ALLSTOT et al. v. CITY OF LONG BEACH et al.
Plaintiffs, 36 in number, brought this action for a declaration of their rights to pensions under the Charter of the City of Long Beach. Nineteen of the plaintiffs are employees of the Police or Fire Departments. The remaining 17 have retired as members of one or the other department. Plaintiffs appeal from portions of the judgment, and the questions involved are common to all of them.
Under section 187 of the City Charter, St.1931, p. 2785, a member of either department could retire after 20 years of service and would be entitled to receive as a pension 50 per cent of the amount of salary received by him one year prior to retirement, plus 1 2/3 per cent thereof for each year of service in addition to 20 years and not to exceed 30 years. On March 29, 1945, St.1945, p. 2954, section 187.1 of the Charter was adopted. This section purported to repeal section 187 and, with a single exception to be mentioned, to terminate all rights to retirement pensions. In Kern v. City of Long Beach, 29 Cal.2d 848, 179 P.2d 799, it was denied the effect of a general repeal upon the ground that those were members of either department at the time of the attempted appeal had ‘a vested pension right and that respondent city, by completely repealing all pension provisions, has attempted to impair its contractual obligations. This it may not constitutionally do, and therefore the repeal is ineffective as to petitioner.’ 29 Cal.2d at page 856, 179 P.2d at page 803.
Section 187.1 contained a proviso to the effect that any member of either department who had served 20 years or more on the effective date of the amendment, March 29, 1945, would be entitled to retire at any time within five years thereafter and to be paid a pension of such percentage of his salary as he would have been entitled to receive had he retired on the effective date of the amendment.
After the Kern case was decided, the question arose whether this proviso was effective to place a limitation upon the amounts that might be earned by continuous service under the plan established by section 187, namely, an increase at the rate of 1 2/3 per cent for each year of service in excess of 20 years. This question was presented and answered in Palaske v. City of Long Beach, 93 Cal.App.2d 120, 208 P.2d 764; and Allen v. City of Long Beach, Cal.App., 224 P.2d 792. It was there contended by the employees that to deprive them of their right to earn increases in their pensions by remaining in service after the date of the amendment of their constitute an unlawful impairment of their contractual rights with the city, and that the attempt so to do was void and ineffectual. This contention, first made by the plaintiff in the Palaske case, was rejected, the court saying, 93 Cal.App.2d at page 132, 208 P.2d at page 771: ‘His [plaintiff's] contractual right to such a pension has not been impaired by legislation which, operating prospectively, merely withdraws his right or option to earn a bonus by continuing in employment after he has become eligible for retirement.’ This holding was based upon the opinion of the Supreme Court in Kern v. City of Long Beach, supra, 29 Cal.2d at page 855, 179 P.2d at page 803, that ‘The employee does not have a right to any fixed or definite benefits, but only to a substantial or reasonable pension. There is no inconsistency therefore in holding that he has a vested right to a pension but that the amount, terms and conditions of the benefits may be altered.’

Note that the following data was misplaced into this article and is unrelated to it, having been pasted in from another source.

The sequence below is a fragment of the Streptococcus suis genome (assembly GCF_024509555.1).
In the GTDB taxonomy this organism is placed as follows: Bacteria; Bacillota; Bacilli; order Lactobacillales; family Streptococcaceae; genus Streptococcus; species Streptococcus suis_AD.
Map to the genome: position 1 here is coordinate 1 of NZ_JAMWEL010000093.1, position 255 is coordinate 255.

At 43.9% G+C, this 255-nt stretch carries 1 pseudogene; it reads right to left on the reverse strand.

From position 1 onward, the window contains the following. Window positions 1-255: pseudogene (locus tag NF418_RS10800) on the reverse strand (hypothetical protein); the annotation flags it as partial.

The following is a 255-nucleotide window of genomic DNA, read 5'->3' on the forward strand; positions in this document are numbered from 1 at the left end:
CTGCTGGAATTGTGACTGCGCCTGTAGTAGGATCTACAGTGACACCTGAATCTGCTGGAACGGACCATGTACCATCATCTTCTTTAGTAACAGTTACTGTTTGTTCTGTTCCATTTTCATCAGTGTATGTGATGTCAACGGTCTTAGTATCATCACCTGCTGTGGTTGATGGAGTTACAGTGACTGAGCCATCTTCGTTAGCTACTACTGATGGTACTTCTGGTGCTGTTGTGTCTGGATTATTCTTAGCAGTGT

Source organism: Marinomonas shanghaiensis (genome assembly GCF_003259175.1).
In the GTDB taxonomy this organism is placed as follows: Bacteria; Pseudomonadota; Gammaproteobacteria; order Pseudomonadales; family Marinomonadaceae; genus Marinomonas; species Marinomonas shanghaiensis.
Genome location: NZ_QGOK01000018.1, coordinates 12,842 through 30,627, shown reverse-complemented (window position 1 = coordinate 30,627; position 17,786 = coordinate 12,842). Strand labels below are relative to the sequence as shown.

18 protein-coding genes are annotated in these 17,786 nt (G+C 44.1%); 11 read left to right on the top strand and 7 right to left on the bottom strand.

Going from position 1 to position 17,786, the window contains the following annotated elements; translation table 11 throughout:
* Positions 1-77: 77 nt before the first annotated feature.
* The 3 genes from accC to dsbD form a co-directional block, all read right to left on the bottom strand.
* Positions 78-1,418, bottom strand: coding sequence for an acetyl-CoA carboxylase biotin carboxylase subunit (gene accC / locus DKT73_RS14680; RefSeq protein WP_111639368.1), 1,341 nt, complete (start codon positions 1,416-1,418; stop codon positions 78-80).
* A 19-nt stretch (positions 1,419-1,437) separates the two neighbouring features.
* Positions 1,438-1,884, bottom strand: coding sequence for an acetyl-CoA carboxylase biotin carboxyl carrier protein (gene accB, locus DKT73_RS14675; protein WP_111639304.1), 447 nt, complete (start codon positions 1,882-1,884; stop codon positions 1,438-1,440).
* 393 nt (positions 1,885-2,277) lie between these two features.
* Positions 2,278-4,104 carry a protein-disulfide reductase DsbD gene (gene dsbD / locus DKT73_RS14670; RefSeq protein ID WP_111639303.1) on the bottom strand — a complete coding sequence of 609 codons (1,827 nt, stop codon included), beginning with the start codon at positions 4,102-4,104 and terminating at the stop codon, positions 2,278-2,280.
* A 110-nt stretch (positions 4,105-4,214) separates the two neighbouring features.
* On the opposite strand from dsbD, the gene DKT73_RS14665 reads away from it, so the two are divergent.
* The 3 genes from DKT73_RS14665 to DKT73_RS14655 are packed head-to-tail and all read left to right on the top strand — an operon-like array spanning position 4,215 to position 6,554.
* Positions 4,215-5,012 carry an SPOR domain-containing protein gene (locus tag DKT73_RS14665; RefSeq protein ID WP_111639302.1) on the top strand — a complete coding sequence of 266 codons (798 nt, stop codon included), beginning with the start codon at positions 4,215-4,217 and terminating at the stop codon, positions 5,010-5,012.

In the Allen case the District Court of Appeal was asked to reverse its holding in the Palaske case and declined to do so, adopting as a part of its opinion the following from the former decision, 224 P.2d at page 795: “Those who were eligible for retirement on the effective date were entitled to the pension they had earned on the effective date and no more, while those who reached the 20-year mark subsequent to the effective date became eligible for retirement on a 50% pension and no more.” Plaintiffs now ask us to disregard the quoted holding in the Kern case and also to disapprove of the holdings in the Palaske and Allen case to the same effect. It is said that the point did not require decision in the Kern case and received practically no consideration by the court in the Allen case. We are not sympathetic to the criticism of either decision.
In Packer v. Board of Retirement, 35 Cal.2d 212, 214, 217 P.2d 660, 662, where the point was directly involved, in referring to the decision in the Kern case, the court said: ‘It was recognized, however, that the employee was not entitled to any fixed or definite benefits, but only to a substantial pension, and that the statutory language was subject to the implied qualification that the governing body may make reasonable modifications and changes in the system,’ and quoted from the former decision as follows: “The rule permitting the modification of pensions is a necessary one since pension systems must be kept flexible to permit adjustments in accord with changing conditions and at the same time maintain the integrity of the system and carry out its beneficent policy.”
The contentions and arguments now made against the validity of the limitation of retirement rights are but a reiteration of those presented by the briefs in the Allen case and by the petitions for hearing in that case and the Palaske case, both of which were denied by the Supreme Court.